Washington released its post-spring depth chart on the same day that the new Pac-12 TV deal was being announced, so I didn't get a chance to comment on Keith Price earning top billing at quarterback over Nick Montana.
But, of course, I want to comment on it, or at least make a connection that seems interesting.
Recall this item from Ivan Maisel on April 26.
Washington coach Steve Sarkisian, trying to decide when to name sophomore Keith Price or redshirt freshman Nick Montana as the replacement for quarterback Jake Locker, made a crosstown phone call Monday to his former boss at USC. Sarkisian asked Seahawks coach Pete Carroll about how and when to tell the team. “I know what I feel. I know what I want,” Sarkisian said. “How do you get it all across?” One hint regarding timing: Sarkisian recalled 2003, when Carroll waited until after spring practice ended to name Matt Leinart as the starter over Matt Cassel.
After reading this, I felt like I had a pretty good idea that Sarkisian was about to make a call at quarterback because I know what Carroll would tell him. Why? Because of a conversation I had with Carroll at Pac-10 media day before the 2008 season about his decision to "anoint" -- his word -- Mark Sanchez after spring practices.
"Part of the reason for naming him is to see [leadership] come out," Carroll said. "He wasn't able to show it. He hadn't been anointed yet."
Telling Sanchez he was The Man, allowed him to embrace the role and lead without looking over his shoulder.
"If he was going to win the job -- and it looked like he was because he had so much more experience than the other guys -- then he might help our team get ready for the season better if he was put in that position then," said Carroll...
There's an interesting dynamic at work here. For one, we've all recall Carroll's widely praised "culture of competition" at USC. The theory behind it was you compete every day and every week to hold onto your starting job: Seniority doesn't matter. What you did last week doesn't matter. The only thing that matters is being the best player at your position heading into Saturday.
Carroll, of course, didn't invent that. A coach just gets lots of credit for stuff when he's lording over college football for seven seasons.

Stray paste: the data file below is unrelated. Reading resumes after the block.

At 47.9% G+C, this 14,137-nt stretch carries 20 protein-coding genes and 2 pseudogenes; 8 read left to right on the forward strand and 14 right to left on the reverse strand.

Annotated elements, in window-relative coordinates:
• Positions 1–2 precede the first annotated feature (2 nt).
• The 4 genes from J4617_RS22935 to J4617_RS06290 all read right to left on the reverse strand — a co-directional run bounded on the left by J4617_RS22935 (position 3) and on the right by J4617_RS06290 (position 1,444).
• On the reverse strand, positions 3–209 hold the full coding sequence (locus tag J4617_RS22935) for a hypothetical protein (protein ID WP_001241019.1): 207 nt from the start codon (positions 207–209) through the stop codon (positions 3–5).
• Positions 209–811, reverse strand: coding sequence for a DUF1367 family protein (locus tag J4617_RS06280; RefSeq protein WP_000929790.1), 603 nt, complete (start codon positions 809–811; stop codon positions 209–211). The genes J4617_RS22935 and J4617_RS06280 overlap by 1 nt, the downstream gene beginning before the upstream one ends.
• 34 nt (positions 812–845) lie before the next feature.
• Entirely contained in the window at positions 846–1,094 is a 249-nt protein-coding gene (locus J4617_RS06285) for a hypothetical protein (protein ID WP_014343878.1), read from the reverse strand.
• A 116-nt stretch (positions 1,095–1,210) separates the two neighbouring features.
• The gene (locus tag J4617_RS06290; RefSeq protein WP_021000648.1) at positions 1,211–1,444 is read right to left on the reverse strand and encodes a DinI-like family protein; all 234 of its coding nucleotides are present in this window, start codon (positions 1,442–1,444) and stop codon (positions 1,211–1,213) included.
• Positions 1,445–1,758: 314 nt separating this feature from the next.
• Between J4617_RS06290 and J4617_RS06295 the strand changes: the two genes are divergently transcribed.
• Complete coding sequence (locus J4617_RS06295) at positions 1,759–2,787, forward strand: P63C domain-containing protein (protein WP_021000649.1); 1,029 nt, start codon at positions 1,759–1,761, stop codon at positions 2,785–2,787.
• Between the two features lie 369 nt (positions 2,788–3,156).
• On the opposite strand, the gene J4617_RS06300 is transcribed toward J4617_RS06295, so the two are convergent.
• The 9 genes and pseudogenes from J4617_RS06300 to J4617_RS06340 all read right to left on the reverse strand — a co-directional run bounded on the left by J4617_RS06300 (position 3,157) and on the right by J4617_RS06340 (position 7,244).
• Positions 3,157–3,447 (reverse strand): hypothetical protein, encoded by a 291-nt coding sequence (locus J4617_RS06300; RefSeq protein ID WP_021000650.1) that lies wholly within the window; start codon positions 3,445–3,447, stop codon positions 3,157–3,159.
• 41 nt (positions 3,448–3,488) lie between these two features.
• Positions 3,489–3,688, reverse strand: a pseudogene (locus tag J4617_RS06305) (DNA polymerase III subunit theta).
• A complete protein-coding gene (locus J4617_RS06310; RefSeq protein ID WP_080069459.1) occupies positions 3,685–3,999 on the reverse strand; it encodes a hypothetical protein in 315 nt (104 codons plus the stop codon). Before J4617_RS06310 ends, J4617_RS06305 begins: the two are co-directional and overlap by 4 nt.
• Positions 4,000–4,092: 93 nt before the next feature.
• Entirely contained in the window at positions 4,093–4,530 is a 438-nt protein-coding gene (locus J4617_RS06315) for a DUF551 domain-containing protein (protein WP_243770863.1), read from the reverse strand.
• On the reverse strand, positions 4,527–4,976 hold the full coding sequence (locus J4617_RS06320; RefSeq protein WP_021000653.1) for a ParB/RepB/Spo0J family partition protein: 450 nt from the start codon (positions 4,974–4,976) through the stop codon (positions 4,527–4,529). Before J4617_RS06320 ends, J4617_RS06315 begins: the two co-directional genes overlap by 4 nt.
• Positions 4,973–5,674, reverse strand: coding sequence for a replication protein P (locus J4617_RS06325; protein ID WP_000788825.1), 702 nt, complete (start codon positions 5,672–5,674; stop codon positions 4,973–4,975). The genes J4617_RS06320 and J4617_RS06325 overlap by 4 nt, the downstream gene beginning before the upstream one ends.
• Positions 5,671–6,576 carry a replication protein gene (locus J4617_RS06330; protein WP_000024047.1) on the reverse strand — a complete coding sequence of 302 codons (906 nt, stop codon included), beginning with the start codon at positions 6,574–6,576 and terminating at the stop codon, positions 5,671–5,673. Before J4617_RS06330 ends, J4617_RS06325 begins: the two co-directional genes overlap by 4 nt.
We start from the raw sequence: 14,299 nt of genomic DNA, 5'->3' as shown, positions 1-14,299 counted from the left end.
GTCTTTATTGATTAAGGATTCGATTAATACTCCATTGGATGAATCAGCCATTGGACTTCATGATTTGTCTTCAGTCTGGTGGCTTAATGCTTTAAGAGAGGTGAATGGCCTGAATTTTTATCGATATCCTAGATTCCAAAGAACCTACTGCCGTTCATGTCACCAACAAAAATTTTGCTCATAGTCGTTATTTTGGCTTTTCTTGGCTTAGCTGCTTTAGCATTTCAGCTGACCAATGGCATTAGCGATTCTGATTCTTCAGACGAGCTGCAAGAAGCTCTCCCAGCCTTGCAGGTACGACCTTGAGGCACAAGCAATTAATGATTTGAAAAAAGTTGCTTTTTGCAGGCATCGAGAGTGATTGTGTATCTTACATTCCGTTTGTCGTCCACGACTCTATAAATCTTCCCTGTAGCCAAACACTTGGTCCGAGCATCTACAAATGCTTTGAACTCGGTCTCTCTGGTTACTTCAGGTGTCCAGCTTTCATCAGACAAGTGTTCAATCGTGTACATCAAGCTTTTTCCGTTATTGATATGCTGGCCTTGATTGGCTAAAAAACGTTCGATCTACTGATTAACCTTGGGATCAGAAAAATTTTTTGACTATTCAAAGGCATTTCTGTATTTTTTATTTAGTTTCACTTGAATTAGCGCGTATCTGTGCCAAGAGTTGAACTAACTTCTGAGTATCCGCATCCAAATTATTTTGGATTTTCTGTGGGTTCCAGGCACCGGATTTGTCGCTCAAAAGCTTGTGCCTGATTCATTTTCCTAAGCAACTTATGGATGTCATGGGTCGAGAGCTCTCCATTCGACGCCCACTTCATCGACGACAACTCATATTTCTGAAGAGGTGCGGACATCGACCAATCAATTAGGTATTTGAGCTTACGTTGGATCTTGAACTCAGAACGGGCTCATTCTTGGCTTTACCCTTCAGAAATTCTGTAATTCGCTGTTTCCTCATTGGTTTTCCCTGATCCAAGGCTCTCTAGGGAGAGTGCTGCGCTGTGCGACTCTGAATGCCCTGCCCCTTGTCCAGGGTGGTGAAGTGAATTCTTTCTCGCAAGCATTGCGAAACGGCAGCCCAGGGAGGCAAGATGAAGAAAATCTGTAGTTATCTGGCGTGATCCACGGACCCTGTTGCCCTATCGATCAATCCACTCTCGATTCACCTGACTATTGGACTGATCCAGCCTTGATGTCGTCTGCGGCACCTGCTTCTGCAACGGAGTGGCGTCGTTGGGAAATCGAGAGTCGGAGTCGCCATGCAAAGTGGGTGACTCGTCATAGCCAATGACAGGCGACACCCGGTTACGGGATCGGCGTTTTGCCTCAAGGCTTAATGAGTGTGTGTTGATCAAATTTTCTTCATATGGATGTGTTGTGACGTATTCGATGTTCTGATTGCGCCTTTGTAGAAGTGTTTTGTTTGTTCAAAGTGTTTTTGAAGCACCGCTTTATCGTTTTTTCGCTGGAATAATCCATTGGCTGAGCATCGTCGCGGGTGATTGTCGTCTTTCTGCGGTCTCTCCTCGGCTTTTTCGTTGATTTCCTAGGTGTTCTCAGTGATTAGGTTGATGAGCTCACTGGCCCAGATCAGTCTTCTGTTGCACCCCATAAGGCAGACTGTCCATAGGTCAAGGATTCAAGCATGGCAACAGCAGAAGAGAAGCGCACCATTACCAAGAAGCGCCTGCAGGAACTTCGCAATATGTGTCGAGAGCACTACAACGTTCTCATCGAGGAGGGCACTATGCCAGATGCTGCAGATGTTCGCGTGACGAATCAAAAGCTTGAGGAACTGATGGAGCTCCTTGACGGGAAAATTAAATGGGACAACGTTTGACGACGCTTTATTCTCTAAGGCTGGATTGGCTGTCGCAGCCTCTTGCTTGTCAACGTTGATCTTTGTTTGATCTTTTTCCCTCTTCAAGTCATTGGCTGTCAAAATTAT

But maintaining competitiveness at practices isn't everything, particularly at quarterback. Quarterback is a unique position. It's the most difficult job in all of sport in terms of physical, mental and emotional demands. It's clearly a first-among-equals spot.
For one, the starting quarterback needs to exude a contagious confidence. That becomes the foundation of his ability to lead, which is critical in the locker room as well as the huddle.
Thus the "anointing." For Carroll, naming a starting quarterback was like naming a team leader. He believed his quarterback needed to be out front over the summer during unofficial workouts as a prelude for a successful fall dynamic.
Thus Sarkisian's apparent rationale here after a conversation with Carroll. Price didn't just play better than Montana this spring; he asserted himself, including a standout performance in the spring game. He earned an anointing that will provide him the right to show a little swagger during seven-on-seven workouts.
Of course, no coach wants to hand over a starting job and announce a competition at an end months before the regular season. Price, of course, still needs to play better than Montana this fall. If Price decides to get fat and happy, he could get eclipsed before the season-opener against Eastern Washington.
But, apparently, Sarkisian doesn't see that happening, which is why he reached out to Carroll, and Carroll, subsequently, suggested his protegee head down to the corner store and pick up some anointing oil.